Thanks to the recent recession, very little can secure the initial success of the most solid of startups. Since the turn of the decade in the new millennium, more startups have faltered and failed than prospered. One of the most recent examples of the light of initial success being extinguished too soon and too easily involves the startup Plumgrid selling its technology and IP to VMWare. After Plumgrid sold everything to VMWare, it further solidified the proof that the economy continues to be unmistakably hostile to startups and the spirit of entrepreneurship itself.
The Impact of Plumgrid’s Sellout
A fair number of people outside of the tech and small business markets may not know much about Plumgrid. Nonetheless, this startup showed promise among others to succeed for longer than it did. Still, it faced a difficult climb to success, particularly in light of the fantastic crashes and burns experienced by other startups that did their best to go up against the big guys like Cisco and Amazon.
The news that Plumgrid sold everything and pulled up stakes proved that the entrepreneur market is brutal with no signs of easing up anytime soon.
If any good news can be taken out of the fact that Plumgrid sold everything to VMWare, it is that many of Plumgrid’s employees have been promised jobs with the company that bought out their former employer. While the entrepreneurs themselves may fail, their employees enjoy a higher degree of security thanks to the deal that was struck when Plumgrid sold everything with its IT and technology.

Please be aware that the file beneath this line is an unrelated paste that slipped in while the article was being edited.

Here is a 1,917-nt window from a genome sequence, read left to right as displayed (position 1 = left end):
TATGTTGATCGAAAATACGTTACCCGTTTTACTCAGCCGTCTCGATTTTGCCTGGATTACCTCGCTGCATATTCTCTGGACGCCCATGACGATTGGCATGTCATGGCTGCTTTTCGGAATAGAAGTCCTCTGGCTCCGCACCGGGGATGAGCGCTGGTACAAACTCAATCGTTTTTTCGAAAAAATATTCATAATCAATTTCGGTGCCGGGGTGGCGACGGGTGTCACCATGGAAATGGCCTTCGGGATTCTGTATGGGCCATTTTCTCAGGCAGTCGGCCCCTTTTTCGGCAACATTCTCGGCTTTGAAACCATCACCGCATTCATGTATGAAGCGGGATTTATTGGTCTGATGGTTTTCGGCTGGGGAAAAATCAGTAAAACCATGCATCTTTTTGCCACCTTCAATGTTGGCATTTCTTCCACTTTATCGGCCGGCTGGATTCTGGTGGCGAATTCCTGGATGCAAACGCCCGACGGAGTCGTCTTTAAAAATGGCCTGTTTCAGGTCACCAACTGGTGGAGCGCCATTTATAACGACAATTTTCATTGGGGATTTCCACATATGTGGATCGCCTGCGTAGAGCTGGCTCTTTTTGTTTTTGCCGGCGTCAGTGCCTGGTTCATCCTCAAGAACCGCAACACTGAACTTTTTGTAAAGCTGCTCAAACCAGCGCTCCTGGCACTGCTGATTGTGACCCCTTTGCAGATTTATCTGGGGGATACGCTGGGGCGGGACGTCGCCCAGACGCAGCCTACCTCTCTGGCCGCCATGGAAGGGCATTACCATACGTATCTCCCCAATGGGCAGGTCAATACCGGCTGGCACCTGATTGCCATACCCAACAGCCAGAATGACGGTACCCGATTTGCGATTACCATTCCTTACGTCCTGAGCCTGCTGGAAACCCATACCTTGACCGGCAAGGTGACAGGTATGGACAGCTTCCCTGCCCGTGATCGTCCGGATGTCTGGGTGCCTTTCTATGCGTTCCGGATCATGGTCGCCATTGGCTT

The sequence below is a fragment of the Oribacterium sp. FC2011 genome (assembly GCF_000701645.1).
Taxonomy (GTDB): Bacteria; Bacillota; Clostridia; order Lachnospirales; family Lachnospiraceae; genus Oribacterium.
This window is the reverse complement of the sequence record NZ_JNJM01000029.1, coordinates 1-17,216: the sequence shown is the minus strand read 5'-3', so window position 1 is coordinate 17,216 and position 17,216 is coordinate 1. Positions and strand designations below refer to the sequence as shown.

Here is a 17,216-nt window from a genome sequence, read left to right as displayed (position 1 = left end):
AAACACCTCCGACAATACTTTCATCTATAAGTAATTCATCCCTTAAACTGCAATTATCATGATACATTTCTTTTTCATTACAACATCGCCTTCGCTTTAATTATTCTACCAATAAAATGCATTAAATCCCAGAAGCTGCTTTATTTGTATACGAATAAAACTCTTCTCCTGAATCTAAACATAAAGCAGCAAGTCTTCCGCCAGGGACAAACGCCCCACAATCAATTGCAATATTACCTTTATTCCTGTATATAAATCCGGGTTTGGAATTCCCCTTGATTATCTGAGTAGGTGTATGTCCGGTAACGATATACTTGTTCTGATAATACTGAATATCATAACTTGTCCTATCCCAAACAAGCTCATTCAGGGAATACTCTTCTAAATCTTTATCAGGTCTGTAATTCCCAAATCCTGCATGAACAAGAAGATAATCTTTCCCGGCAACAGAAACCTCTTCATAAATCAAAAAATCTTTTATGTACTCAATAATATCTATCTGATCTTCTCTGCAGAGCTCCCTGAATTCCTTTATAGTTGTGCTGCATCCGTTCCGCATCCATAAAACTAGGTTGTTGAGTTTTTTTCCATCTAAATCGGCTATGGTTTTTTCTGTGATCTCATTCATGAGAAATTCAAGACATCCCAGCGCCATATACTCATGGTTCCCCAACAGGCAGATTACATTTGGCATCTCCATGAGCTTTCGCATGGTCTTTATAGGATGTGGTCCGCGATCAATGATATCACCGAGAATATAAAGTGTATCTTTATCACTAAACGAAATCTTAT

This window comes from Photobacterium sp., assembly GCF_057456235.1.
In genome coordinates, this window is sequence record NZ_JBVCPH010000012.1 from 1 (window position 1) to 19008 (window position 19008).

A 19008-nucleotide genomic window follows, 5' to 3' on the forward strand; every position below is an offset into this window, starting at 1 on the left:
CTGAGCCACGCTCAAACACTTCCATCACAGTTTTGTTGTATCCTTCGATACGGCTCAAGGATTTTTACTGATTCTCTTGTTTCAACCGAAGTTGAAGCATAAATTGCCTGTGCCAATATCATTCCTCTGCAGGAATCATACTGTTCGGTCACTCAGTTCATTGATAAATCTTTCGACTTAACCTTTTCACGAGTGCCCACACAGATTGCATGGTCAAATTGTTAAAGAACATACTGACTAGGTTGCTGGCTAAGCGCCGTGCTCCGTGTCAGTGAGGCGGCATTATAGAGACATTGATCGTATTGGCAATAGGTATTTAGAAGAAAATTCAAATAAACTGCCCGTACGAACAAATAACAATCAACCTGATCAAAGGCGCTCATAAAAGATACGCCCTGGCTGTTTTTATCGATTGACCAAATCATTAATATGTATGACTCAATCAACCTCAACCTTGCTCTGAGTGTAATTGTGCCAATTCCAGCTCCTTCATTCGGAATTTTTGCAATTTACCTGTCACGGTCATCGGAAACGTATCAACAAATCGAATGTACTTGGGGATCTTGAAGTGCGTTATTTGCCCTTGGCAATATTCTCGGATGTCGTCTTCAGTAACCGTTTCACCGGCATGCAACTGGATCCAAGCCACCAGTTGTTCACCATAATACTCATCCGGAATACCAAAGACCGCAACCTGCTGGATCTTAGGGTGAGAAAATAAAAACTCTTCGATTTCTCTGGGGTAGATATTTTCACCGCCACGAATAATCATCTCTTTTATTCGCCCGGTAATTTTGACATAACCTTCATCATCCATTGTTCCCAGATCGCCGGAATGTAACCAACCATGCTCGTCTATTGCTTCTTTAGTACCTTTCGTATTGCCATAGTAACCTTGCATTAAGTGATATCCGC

Another positive sign is that VMWare stands a great chance of building on what Plumgrid started, ensuring that the innovation designed to benefit consumers in the future will continue despite the fact that Plumgrid sold everything to a new company. The startup may die out; however, its genius will remain and be built upon by many of the same employees that worked for Plumgrid in the first place.
The Back Info on Startup Hesitancy and Failures
When Plumgrid sold everything to VMWare, it found itself in the good company of hundreds, if not thousands, of other failed startups. Economists offer several theories for why startups are not doing well in the American business market today.
The primary reason lies in the fact that big guys like Walmart have the lion’s share of the market to themselves. When you have billions of dollars at your disposal to do business to your advantage, it can be next to impossible for the competition to snag even a morsel of the market for itself.
Second, big companies like Walmart and Amazon have taken the spirit of entrepreneurship and run with it to their advantage, even in light of the recent recession. These companies have gotten savvy when it comes to hiring and recruiting talent and vendors. They are experts at using innovations like social networking to accommodate a consumer base that increasingly favors inexpensive and accessible services and products over helping fledgling startups grow.
Finally, economists argue that current U.S. regulations make it next to impossible for startups to flourish. With taxes and mandates thrown at them at every turn, it is easier for startups to close up shop than it is to appease the fickleness of the U.S. government and entities like the IRS.
What Happens Now?
Plumgrid is the latest startup to fold to a company that has the upper hand on them in the technology market. When Plumgrid sold everything to VMWare, it became the most recent addition to a long line of startups that failed to make it in the tough post-recession economy that did its best to kill the spirit of American entrepreneurship.
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